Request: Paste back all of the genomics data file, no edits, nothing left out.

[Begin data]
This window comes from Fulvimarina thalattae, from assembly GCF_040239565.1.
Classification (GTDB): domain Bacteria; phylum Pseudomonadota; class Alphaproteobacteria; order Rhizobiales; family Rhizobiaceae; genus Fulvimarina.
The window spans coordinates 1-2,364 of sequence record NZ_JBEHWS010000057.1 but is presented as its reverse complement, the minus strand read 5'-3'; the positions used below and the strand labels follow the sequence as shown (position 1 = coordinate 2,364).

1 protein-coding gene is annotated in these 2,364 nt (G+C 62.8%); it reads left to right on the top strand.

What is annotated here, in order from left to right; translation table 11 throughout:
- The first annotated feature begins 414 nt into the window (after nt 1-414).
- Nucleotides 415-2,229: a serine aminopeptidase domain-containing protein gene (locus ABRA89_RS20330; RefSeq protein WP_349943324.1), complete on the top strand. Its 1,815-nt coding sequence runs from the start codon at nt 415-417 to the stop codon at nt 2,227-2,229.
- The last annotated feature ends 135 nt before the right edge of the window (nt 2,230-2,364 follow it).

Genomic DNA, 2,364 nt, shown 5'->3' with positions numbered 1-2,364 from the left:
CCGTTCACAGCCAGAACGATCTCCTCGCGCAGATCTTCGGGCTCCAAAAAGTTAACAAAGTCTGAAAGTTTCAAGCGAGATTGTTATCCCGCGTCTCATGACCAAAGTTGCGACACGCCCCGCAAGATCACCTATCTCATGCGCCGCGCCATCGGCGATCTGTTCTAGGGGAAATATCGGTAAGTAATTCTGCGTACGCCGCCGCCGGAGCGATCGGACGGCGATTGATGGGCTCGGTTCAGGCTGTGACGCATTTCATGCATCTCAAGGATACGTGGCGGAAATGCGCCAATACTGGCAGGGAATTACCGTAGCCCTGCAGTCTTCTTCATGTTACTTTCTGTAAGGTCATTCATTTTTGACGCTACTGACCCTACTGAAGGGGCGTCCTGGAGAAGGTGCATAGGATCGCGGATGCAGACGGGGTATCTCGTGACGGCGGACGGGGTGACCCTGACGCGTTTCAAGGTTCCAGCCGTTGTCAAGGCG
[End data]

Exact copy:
This window comes from Fulvimarina thalattae, from assembly GCF_040239565.1.
Classification (GTDB): domain Bacteria; phylum Pseudomonadota; class Alphaproteobacteria; order Rhizobiales; family Rhizobiaceae; genus Fulvimarina.
The window spans coordinates 1-2,364 of sequence record NZ_JBEHWS010000057.1 but is presented as its reverse complement, the minus strand read 5'-3'; the positions used below and the strand labels follow the sequence as shown (position 1 = coordinate 2,364).

1 protein-coding gene is annotated in these 2,364 nt (G+C 62.8%); it reads left to right on the top strand.

What is annotated here, in order from left to right; translation table 11 throughout:
- The first annotated feature begins 414 nt into the window (after nt 1-414).
- Nucleotides 415-2,229: a serine aminopeptidase domain-containing protein gene (locus ABRA89_RS20330; RefSeq protein WP_349943324.1), complete on the top strand. Its 1,815-nt coding sequence runs from the start codon at nt 415-417 to the stop codon at nt 2,227-2,229.
- The last annotated feature ends 135 nt before the right edge of the window (nt 2,230-2,364 follow it).

Genomic DNA, 2,364 nt, shown 5'->3' with positions numbered 1-2,364 from the left:
CCGTTCACAGCCAGAACGATCTCCTCGCGCAGATCTTCGGGCTCCAAAAAGTTAACAAAGTCTGAAAGTTTCAAGCGAGATTGTTATCCCGCGTCTCATGACCAAAGTTGCGACACGCCCCGCAAGATCACCTATCTCATGCGCCGCGCCATCGGCGATCTGTTCTAGGGGAAATATCGGTAAGTAATTCTGCGTACGCCGCCGCCGGAGCGATCGGACGGCGATTGATGGGCTCGGTTCAGGCTGTGACGCATTTCATGCATCTCAAGGATACGTGGCGGAAATGCGCCAATACTGGCAGGGAATTACCGTAGCCCTGCAGTCTTCTTCATGTTACTTTCTGTAAGGTCATTCATTTTTGACGCTACTGACCCTACTGAAGGGGCGTCCTGGAGAAGGTGCATAGGATCGCGGATGCAGACGGGGTATCTCGTGACGGCGGACGGGGTGACCCTGACGCGTTTCAAGGTTCCAGCCGTTGTCAAGGCG